Right to Privacy and Current Scenario
Right to Privacy is a fundamental right under Article 21 of the constitution. As per the Puttaswamy judgment, under the right to privacy, every individual has the right to informational self-determination, which entails the right of the individual to determine when and to what extent their private information may be disseminated to others. Hence in the current case, the actions of the Karnataka state government in disclosing the private data of individuals is prima facie in violation of their right to privacy. Nonetheless as the right to privacy much like other fundamental rights is not absolute, the legality of the said policies needs to be gauged using the guidelines laid down through the Puttaswamy judgments.
As per the Puttaswamy judgement, there must exist a valid legislation permitting the said infringement, for a state to legitimately curtail an individual’s rights (legality test). Additionally, as stated in the Modern Dental College judgment, and affirmed in Puttaswamy, Internet and Mobile Association of India v. RBI  and Anuradha Bhasin v. UOI, such infringements must be proportional in nature and in line with the proportionality doctrine. The four limbs of the proportionality doctrine as held in the Puttaswamy judgment by justice Sikri are: 
- The measure employed curtailing a right must have a legitimate aim. (legitimate aim test)
- It must have a rational nexus with the aim. (rational nexus)
- It must not have a lesser restrictive but equally effective alternative. (necessity test)
- it must not disproportionately impact the right holder. (balancing test)
In the current case neither the National Disaster Management Act, 2005, nor the Epidemic Diseases Act, 1897  have any provisions that allow the government to disclose an individual’s personal information. Hence the current actions of the Karnataka government fail the legality test laid down by Puttaswamy. The latest direction being communicated through a press release also disqualifies it from constituting an executive action having any legal backing.
Further, while public health is a valid ground to curtail the right to privacy (as held in Puttaswamy), as stated by Justice Chandrachud, the same can only be considered a legitimate ground to do so if the state “preserves the anonymity of the individual” while doing the same. Hence it also becomes unclear how the disclosure of the said private information fulfils the ‘maintaining public health’ aim of the state. Thus, failing the rational nexus test.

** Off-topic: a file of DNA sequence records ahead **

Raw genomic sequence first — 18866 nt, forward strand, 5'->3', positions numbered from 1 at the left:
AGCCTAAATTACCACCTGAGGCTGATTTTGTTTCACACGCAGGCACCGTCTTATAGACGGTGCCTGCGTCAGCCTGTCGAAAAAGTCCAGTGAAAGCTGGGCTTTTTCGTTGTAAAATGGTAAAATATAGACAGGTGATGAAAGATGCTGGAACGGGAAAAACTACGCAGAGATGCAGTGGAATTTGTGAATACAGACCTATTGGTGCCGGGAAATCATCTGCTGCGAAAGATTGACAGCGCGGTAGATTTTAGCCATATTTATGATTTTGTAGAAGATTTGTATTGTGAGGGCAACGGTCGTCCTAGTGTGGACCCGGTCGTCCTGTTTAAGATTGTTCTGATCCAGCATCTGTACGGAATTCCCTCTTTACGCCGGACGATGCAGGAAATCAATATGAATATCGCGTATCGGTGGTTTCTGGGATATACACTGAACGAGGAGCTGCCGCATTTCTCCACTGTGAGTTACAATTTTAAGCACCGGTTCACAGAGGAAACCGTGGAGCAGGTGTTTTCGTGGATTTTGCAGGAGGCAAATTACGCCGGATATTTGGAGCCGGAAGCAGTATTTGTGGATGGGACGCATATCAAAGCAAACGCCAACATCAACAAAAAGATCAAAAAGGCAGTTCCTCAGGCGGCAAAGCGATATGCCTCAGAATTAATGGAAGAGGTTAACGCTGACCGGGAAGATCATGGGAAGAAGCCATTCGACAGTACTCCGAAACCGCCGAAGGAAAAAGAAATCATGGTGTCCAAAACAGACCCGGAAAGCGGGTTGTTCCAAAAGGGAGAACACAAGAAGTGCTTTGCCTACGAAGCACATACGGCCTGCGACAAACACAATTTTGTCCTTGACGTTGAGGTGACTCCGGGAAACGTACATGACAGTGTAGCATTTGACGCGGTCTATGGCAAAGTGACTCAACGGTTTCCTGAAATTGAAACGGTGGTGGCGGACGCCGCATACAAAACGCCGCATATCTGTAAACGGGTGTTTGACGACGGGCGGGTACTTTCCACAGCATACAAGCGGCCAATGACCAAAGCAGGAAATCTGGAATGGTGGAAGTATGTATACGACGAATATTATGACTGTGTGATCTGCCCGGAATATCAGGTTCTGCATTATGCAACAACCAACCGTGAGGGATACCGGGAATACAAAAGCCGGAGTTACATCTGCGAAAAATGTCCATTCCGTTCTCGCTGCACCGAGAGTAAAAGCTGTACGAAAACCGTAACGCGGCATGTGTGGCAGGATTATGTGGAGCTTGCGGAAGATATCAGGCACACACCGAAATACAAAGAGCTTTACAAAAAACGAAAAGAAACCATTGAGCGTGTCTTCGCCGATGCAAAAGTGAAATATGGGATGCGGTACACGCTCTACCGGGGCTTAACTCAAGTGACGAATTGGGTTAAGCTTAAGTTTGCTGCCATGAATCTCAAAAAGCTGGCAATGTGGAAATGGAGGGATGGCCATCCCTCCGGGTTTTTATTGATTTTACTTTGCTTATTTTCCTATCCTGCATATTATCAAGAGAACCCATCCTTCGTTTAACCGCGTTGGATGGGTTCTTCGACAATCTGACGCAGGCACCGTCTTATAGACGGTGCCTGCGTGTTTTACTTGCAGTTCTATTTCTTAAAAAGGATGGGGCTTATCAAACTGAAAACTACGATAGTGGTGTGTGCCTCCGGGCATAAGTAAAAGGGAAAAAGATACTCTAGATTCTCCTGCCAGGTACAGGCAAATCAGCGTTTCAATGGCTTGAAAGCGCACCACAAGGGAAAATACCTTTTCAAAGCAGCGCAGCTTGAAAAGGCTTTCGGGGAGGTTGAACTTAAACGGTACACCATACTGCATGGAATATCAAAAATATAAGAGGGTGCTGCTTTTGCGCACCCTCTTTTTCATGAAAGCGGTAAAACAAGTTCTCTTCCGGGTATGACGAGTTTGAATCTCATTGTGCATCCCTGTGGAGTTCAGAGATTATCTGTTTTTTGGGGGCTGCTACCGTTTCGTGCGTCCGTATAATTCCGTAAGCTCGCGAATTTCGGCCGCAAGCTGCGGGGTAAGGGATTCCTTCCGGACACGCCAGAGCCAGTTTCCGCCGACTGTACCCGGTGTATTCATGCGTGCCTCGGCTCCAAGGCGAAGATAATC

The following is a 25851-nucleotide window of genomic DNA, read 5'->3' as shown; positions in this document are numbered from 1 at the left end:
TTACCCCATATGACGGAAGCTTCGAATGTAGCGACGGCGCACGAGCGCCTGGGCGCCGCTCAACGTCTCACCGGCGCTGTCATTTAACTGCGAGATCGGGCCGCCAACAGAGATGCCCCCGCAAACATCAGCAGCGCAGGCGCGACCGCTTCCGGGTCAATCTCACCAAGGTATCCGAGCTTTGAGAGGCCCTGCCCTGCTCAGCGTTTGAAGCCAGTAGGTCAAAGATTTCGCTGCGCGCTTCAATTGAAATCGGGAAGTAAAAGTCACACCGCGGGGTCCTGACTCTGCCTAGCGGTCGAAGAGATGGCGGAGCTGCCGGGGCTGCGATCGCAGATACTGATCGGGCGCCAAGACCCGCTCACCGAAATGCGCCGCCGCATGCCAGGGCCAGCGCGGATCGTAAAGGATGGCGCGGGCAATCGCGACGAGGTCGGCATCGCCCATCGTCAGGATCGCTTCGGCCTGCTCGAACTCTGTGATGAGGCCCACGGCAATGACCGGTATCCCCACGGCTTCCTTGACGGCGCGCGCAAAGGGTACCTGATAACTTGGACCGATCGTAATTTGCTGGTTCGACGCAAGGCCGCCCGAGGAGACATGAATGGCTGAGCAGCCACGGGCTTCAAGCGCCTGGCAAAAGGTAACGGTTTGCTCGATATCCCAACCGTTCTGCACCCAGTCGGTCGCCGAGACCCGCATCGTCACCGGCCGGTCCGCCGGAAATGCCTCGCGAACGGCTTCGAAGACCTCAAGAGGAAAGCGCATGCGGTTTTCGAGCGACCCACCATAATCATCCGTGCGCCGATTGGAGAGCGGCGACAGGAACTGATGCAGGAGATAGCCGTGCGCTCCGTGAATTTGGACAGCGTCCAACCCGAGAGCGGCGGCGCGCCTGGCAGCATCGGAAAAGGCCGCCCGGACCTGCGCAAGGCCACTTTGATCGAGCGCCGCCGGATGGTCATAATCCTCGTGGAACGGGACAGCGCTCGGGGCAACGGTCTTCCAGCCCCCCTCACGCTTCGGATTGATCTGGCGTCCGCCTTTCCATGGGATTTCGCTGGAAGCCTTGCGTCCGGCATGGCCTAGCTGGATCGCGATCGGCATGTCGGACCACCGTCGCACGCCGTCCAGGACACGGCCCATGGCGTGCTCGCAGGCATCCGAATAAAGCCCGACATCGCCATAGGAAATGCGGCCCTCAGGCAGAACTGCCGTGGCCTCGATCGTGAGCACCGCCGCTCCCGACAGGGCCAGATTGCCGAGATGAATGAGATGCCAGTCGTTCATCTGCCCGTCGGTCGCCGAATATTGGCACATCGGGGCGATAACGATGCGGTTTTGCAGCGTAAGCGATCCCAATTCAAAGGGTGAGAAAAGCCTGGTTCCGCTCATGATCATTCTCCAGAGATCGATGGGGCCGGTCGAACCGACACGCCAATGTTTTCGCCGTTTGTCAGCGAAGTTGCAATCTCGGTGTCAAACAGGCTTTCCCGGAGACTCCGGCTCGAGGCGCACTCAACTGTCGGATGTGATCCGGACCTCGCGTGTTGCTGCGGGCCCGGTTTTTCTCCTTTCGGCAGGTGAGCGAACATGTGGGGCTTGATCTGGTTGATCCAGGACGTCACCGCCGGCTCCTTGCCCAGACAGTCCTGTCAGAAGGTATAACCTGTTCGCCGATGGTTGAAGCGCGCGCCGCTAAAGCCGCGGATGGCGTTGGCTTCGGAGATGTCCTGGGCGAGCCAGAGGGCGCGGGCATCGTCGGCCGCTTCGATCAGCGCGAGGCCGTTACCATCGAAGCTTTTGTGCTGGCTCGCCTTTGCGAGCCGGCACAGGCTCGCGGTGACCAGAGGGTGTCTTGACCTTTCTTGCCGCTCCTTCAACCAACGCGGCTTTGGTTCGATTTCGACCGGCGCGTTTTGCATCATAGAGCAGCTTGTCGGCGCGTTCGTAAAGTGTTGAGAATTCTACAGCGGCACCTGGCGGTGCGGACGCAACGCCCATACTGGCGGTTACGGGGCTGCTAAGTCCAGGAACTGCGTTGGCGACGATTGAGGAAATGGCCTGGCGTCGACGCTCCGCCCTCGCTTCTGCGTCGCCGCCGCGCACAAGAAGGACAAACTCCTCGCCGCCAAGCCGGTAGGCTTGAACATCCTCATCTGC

Additionally, the Karnataka government clearly did not implement the least restrictive means in curtailing the right as is evident from the case of other countries, where procedural safeguards and privacy-preserving features, such as data anonymisation, time bars on the usage of data and non-utilization of geolocation, were employed while implementing similar digital surveillance methods. Hence the same also fails the necessity test (as there exist equally effective and lesser restrictive alternatives).
Lastly, the steps taken by them would also lead to the stigmatisation and harassment of the individuals infected and quarantined. This causes it to fail even the balancing test, as it disproportionately impacts the right holders. As seen from the cases of AIDS patients in India, disclosure of the patients’ identities can lead to them being subjected to discrimination and ostracization in society. The right to non-disclosure of one’s identity was accordingly also made a right provided to AIDS patients in recent times. By not providing the same in this case and by further publishing the personal details of the suspected and infected individual, the government is disproportionately impacting the right of such individuals. Thus, the actions of the Karnataka government can be deemed to be disproportionate and unconstitutional.
While there is no doubt that we are living through an unprecedented crisis, there still is a need to keep a check on governmental actions to prevent an abuse of power. In this case by disclosing the personal information of these individuals and exposing them to possible stigmatisation/discrimination, the state has not just violated their right to privacy but also their right to live with dignity and other allied rights. While it may seem that the current pandemic calls for such limitations on the rights of an individual, it is also important to keep in mind the proportionality aspect to ensure that the measures taken are reasonable and constitute legitimate state action. In light of the current situation, it becomes quite apparent that the main need of the hour is a more comprehensive data protection law to help prevent the abrogation of the right to privacy in such cases.
The Author is a Second Year BA LLB (Hons.) student at Jindal Global Law School, Sonipat.
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 As it is disproportionate, it is an unjustified curtailment of a fundamental right and hence the actions of the government are unconstitutional.